For all your digital and night vision needs, you won’t find anything better than the Binox 4K. It has HD optics, can be used in both day and night light, and it’s smart – maybe too smart for its own good. It’s so smart that it has every digital feature you can think of that includes WiFi, Bluetooth, and a 3D Accelerometer; 3D Gyroscope, 3D Magnetometer, and E Barometer; E-Compass, Live Streaming, and lastly, a Smart Rangefinder.
With all the bells and whistles, you better figure out how to use this before you hit the hunt tonight. The rangefinder can range from 5-1000 yards with +/-1 yard precision. With video 1080P recording, a 4-64GB micro SD card, and Dual Stream Video, you can snap, record, and share live on-screen with your buddies in the field or those waiting at home.
No wonder the Binox is a beast at 9.4″ long and 2.5 lbs – it’s a camera, laser rangefinder, and night vision binocular in one package. But, what is the BIX (Ballistic Information Exchange) technology? The binoculars are compatible with ATN’s Smart HD devices that includes their rifle scopes to exchange vital information needed to holdover and hit bull’s-eye. Even if you don’t have an ATN Smart scope, you can use it with your traditional glass scope by using their Laser Ballistics App. Geez, talk about being versatile!
With its dual CORE technology and Ultra HD sensor image quality is unbeatable in the digital night vision device market. With true color fidelity in daylight and 600 lp/mm resolution and 1280 x 720 x 2 display resolution for nighttime use, you’ll have sharp clarity and brightness no matter the time of day.
Is the Binox worth the higher price tag for digital night vision gear? Definitely. . . Duh.
5. Best Night Vision Binoculars for the Money: ATN Binox HD 4-16X Review
- Use Day and Night in HD resolution - take your shots in color at high resolution with Binox-HD. No blurry images regardless day or night!
- Smart Rangefinder - built in rangefinder allows you to range your target without carrying additional equipment. The rangefinder will calculate the distance of an object...
It’s not a duplicate review of the reviewed Binox 4K. This is the Binox HD binoculars that come in at half the price and without all the fancy features that you don’t need. Compared to its competitors, the Binox HD sits at the top.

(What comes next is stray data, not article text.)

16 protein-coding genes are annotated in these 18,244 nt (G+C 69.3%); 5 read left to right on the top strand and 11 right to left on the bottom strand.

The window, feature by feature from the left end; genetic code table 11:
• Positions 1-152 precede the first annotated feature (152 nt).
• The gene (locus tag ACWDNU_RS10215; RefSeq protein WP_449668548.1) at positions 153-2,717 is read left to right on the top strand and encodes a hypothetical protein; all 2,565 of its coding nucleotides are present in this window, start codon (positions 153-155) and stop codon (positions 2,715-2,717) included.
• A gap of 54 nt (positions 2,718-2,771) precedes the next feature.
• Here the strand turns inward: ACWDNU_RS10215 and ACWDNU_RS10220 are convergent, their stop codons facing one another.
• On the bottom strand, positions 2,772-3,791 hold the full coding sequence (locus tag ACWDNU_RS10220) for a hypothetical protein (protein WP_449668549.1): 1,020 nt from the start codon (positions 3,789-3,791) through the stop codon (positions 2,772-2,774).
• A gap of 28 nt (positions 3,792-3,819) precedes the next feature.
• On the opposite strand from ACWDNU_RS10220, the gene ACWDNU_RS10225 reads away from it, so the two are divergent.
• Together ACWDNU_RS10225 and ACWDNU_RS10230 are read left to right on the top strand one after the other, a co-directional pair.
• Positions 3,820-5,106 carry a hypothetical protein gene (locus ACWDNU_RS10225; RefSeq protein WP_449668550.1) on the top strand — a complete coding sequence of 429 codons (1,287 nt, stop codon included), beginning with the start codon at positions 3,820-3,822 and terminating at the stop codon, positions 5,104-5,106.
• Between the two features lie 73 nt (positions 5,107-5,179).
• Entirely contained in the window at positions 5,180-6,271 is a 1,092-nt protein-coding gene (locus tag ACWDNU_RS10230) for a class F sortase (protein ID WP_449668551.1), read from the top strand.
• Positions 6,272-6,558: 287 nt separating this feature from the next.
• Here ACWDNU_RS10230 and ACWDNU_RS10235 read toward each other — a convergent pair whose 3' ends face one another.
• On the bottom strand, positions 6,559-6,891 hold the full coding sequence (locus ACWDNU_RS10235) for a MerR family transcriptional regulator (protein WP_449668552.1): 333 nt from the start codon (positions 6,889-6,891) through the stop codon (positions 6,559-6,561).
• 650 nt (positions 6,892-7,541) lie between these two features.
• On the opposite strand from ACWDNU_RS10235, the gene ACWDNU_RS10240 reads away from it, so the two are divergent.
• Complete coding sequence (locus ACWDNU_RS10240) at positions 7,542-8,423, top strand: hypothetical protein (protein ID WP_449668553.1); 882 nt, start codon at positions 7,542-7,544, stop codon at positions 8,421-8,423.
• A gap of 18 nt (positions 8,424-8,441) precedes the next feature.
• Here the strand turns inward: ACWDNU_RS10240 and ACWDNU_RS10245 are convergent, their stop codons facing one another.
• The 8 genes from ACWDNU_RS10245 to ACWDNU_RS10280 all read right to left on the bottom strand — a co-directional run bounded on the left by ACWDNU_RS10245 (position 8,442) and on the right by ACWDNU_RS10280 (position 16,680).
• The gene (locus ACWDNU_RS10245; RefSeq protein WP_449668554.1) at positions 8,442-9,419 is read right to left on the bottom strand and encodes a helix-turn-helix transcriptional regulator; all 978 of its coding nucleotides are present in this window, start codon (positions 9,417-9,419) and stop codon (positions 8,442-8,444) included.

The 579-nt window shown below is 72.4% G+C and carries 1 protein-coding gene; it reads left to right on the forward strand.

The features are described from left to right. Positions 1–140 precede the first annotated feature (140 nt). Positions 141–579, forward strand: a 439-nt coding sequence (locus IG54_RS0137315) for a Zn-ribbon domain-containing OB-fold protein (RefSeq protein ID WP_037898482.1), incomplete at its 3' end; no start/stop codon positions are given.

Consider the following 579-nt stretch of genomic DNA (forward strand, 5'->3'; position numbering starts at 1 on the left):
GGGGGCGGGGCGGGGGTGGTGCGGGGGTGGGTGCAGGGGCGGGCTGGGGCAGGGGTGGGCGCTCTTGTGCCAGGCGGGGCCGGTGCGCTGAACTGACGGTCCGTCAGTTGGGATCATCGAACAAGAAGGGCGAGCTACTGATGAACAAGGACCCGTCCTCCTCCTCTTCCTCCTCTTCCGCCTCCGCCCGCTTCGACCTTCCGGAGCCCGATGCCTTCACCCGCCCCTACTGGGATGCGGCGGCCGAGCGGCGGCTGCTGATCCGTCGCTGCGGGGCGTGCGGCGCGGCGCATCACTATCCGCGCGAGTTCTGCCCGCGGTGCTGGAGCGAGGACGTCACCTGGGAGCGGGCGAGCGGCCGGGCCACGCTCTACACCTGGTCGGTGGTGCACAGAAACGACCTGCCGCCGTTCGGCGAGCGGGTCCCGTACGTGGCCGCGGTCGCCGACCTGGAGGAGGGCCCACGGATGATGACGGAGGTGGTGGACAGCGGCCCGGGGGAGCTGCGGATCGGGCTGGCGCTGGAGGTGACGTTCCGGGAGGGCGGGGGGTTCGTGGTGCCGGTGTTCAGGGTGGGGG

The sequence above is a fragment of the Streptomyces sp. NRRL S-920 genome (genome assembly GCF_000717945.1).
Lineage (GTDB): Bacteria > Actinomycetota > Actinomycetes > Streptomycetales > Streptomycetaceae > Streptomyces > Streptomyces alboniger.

- CORE tech
- Day/night use
- Video recording
- Digital features
- Must remove batteries during storage
The most common complaint about the Binox HD are issues arising due to battery usage. It appears the binoculars will drain battery life even while powered off, and it may turn itself back on even after powering it down. The solution? Remove the batteries when you’re done glassing. It takes 3x CR123A batteries that are included in the purchase, but you may want to buy rechargeable ones since the lithium option will provide 6-8 hours of use.
As a digital binocular, it has ATN’s Obsidian CORE technology that allows you to use it during both daylight and nighttime and it doesn’t require ambient light to work. It has a system resolution of 90 lp/mm and 1080 P video recording resolution.
Its digital features include WiFi (with the WiFi module), GPS, E-Compass, and more. You can record taking down the hogs plaguing your fields at night and record it on the 4-64 GB micro SD card. As long as you’re not too close to them, you can use the built-in IR to see out to 300 yards so the hogs don’t spot the minimal red glow. You’re more likely to be spotted rustling and fumbling about in the dark.
The binos are weather-resistant, 8.2″ long, weigh 1.75 lbs, and have huge 65 mm apertures. With these specs and digital features, you’ll have the brightest image to see details needed for a successful hunt, sightseeing, or catching crooks red-handed.